MATTHEW ROBERTSON Morning News
FLORENCE, SC – The barber to the mayors of Florence since David McLeod – not to mention the renowned athletes who found their way to Florence – ended his 57-year barber career and closed a barber shop that was at least 120 years old when he and his wife left Patriot Barber Shop for the last time on Friday.
The boutique, which started out at the Hotel Sanborn in Florence, will go up for auction one piece at a time in the near future, said Dan Phillips.
It moved to its current location on the south side of Evans Street near the Coit Street intersection in 1957 – at least that’s what Phillips said he was told.
It only started in 1966, as the United States approached a pivotal period in hairdressing history.
But to appreciate the story – and Dan Phillips has a lot of it – you have to go back to 1964, when he began his career as a barber at a Dargan Street store.
“I started in the third chair and climbed to the first chair.” Phillips said of his old store. âI came here in 66. The man who ran it, his health was bad. He said, “Whatever reason I have to quit, I’ll give you the first chance to buy it,” because my brother worked for him in ’63.
âWhen I came here in ’66, we had 13 hair salons within a mile and a half, and they had an average of four chairs per salon. (the owner of the store) died in 1968. His wife told me what she wanted for the store.
Phillips said he went to his bank – he cut the bank’s CEO’s hair – and was turned down for a loan because, with the advent of long hair, 3,500 hair salons per month were closing across the country.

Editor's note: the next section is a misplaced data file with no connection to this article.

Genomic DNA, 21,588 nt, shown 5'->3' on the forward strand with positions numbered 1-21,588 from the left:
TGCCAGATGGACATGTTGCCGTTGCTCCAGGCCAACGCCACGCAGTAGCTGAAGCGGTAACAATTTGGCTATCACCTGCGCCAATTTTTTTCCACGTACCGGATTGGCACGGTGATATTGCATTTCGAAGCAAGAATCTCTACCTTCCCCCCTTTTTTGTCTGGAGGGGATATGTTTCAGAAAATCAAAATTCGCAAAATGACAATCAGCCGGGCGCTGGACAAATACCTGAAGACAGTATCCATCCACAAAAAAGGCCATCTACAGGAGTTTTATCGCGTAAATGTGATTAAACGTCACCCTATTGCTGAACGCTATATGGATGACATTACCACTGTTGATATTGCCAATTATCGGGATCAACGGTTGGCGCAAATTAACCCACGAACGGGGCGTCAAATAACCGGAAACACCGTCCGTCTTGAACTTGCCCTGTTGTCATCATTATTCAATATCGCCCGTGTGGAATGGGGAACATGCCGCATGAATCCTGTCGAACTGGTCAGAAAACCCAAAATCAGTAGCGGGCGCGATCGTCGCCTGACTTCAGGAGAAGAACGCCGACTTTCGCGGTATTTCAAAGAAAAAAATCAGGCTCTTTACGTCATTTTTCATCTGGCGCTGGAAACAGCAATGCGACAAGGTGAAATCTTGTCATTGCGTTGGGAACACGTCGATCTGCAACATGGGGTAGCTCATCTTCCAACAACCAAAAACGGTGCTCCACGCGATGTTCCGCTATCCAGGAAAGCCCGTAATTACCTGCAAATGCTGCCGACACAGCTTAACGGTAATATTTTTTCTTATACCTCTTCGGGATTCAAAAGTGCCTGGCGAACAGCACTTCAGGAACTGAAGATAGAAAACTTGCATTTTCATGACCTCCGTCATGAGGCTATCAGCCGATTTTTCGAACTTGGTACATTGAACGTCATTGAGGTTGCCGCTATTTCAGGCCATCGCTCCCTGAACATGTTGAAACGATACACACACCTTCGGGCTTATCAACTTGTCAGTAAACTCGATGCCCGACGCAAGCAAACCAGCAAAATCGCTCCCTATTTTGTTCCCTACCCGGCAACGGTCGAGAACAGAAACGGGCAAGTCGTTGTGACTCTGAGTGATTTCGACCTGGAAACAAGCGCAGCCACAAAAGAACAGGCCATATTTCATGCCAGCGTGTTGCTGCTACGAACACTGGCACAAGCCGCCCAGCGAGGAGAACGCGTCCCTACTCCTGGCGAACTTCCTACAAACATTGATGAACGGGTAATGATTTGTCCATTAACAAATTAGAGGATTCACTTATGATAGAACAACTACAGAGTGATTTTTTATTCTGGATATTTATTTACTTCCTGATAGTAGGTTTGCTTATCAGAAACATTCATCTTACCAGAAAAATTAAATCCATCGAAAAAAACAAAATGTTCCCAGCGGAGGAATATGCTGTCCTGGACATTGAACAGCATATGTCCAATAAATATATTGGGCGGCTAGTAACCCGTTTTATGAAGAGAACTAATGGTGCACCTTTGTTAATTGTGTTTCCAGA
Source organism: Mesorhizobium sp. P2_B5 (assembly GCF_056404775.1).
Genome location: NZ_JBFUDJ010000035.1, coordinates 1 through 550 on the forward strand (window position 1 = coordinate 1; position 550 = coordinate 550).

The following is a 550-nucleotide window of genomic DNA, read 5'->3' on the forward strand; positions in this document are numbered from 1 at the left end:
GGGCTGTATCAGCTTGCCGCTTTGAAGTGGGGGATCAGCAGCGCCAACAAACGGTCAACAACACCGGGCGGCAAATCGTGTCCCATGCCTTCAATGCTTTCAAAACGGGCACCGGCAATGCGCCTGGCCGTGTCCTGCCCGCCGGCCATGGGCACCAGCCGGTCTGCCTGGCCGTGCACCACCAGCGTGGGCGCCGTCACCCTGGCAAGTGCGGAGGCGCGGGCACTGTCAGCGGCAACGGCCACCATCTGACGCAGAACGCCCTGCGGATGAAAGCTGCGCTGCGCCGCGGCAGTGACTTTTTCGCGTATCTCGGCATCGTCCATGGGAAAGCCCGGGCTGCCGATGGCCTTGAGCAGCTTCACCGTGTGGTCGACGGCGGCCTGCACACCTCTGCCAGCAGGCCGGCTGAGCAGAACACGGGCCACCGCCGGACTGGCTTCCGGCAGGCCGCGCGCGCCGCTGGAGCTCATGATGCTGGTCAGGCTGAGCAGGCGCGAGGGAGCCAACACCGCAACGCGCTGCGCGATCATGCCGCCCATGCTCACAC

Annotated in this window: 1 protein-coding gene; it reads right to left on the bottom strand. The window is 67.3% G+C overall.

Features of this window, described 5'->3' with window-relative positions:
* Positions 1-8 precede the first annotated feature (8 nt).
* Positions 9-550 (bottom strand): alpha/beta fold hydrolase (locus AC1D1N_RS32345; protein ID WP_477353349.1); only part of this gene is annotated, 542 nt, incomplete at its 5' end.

In the end, the previous owner’s widow funded the purchase and Phillips was in business.
âAt the time, there was only one hair salon in Florence that had five barbers, and that was Frank Ward at the Florence Mall,â Phillips said.
âA lot of the older barbers said they weren’t cutting long hair, and they stopped,â Phillips said. “I was doing cosmetology shows with my wife, so I knew how to work with long hair.”
It’s all about people and their hair
Phillips is quick with a smile and a laugh. Fifty-seven years as a barber have left him with stories about some of his favorite customer experiences – and his clients.
One such encounter occurred on Memorial Day, 1965, when four men entered the barber shop. When his chair was opened, the last of the four stepped forward to have his hair cut.
âI ended up cutting David Pearson’s hair,â Phillips said of the late NASCAR driver.
âIn the late 1970s when the Holiday Inn was on Dargan Street, the receptionist called and said a man needed a haircut, and they sent him.
That man turned out to be Leo Ernest Durocher, the late infielder and coach who ranks fifth in the major leagues for all-time wins, second in the National League behind John McGraw.
âHe stayed here for about an hour signing autographs and talking to people,â Phillips said.
âThe most interesting man, I wish I could remember his name, he was retired and he was editor of the Chicago Tribune, and he was a reporter during the Al Capone era,â Phillips said. . âHe told us wonderful stories.
He also cut the hair of many mayors of Florence.
“I cut Mayor McLeod’s hair, then Robin Fowler’s, then Haigh Porter, then Mayor (Frank) Willis – we always cut his hair – and then we cut the mayor (Stephen) hair. Wukela. Cut his hair since he was in high school.
Then there were the children.
âI wish I had taken a photo of every kid’s first haircut,â Phillips said. He did it with some, and they’re “over there” in the back of the store.
âI have people who I gave them their first haircut and I gave their kids their first haircut,â he said.
Work in their own museum